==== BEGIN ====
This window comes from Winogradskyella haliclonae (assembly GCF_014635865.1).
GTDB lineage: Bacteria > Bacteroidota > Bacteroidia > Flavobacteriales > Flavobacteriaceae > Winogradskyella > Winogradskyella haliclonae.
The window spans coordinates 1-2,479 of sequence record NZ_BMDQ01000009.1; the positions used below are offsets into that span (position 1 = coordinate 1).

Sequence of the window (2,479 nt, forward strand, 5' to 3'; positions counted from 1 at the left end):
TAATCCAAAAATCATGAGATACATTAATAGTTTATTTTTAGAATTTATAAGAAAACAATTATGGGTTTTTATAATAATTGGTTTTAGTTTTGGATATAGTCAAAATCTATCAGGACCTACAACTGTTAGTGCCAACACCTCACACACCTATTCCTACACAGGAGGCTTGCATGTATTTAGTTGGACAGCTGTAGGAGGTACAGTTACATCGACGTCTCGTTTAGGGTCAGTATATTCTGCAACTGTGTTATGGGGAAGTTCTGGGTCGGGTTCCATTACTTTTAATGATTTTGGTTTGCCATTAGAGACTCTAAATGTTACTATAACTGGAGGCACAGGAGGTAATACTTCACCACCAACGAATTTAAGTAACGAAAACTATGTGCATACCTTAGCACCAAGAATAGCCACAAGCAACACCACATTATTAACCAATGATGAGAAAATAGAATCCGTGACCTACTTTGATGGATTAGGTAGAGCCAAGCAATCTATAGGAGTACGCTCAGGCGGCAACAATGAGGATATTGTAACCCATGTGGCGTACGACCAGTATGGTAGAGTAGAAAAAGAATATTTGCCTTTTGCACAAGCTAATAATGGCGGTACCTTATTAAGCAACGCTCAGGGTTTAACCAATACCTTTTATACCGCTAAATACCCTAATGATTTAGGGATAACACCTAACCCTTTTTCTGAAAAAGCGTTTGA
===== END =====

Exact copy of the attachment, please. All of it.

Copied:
This window comes from Winogradskyella haliclonae (assembly GCF_014635865.1).
GTDB lineage: Bacteria > Bacteroidota > Bacteroidia > Flavobacteriales > Flavobacteriaceae > Winogradskyella > Winogradskyella haliclonae.
The window spans coordinates 1-2,479 of sequence record NZ_BMDQ01000009.1; the positions used below are offsets into that span (position 1 = coordinate 1).

Sequence of the window (2,479 nt, forward strand, 5' to 3'; positions counted from 1 at the left end):
TAATCCAAAAATCATGAGATACATTAATAGTTTATTTTTAGAATTTATAAGAAAACAATTATGGGTTTTTATAATAATTGGTTTTAGTTTTGGATATAGTCAAAATCTATCAGGACCTACAACTGTTAGTGCCAACACCTCACACACCTATTCCTACACAGGAGGCTTGCATGTATTTAGTTGGACAGCTGTAGGAGGTACAGTTACATCGACGTCTCGTTTAGGGTCAGTATATTCTGCAACTGTGTTATGGGGAAGTTCTGGGTCGGGTTCCATTACTTTTAATGATTTTGGTTTGCCATTAGAGACTCTAAATGTTACTATAACTGGAGGCACAGGAGGTAATACTTCACCACCAACGAATTTAAGTAACGAAAACTATGTGCATACCTTAGCACCAAGAATAGCCACAAGCAACACCACATTATTAACCAATGATGAGAAAATAGAATCCGTGACCTACTTTGATGGATTAGGTAGAGCCAAGCAATCTATAGGAGTACGCTCAGGCGGCAACAATGAGGATATTGTAACCCATGTGGCGTACGACCAGTATGGTAGAGTAGAAAAAGAATATTTGCCTTTTGCACAAGCTAATAATGGCGGTACCTTATTAAGCAACGCTCAGGGTTTAACCAATACCTTTTATACCGCTAAATACCCTAATGATTTAGGGATAACACCTAACCCTTTTTCTGAAAAAGCGTTTGA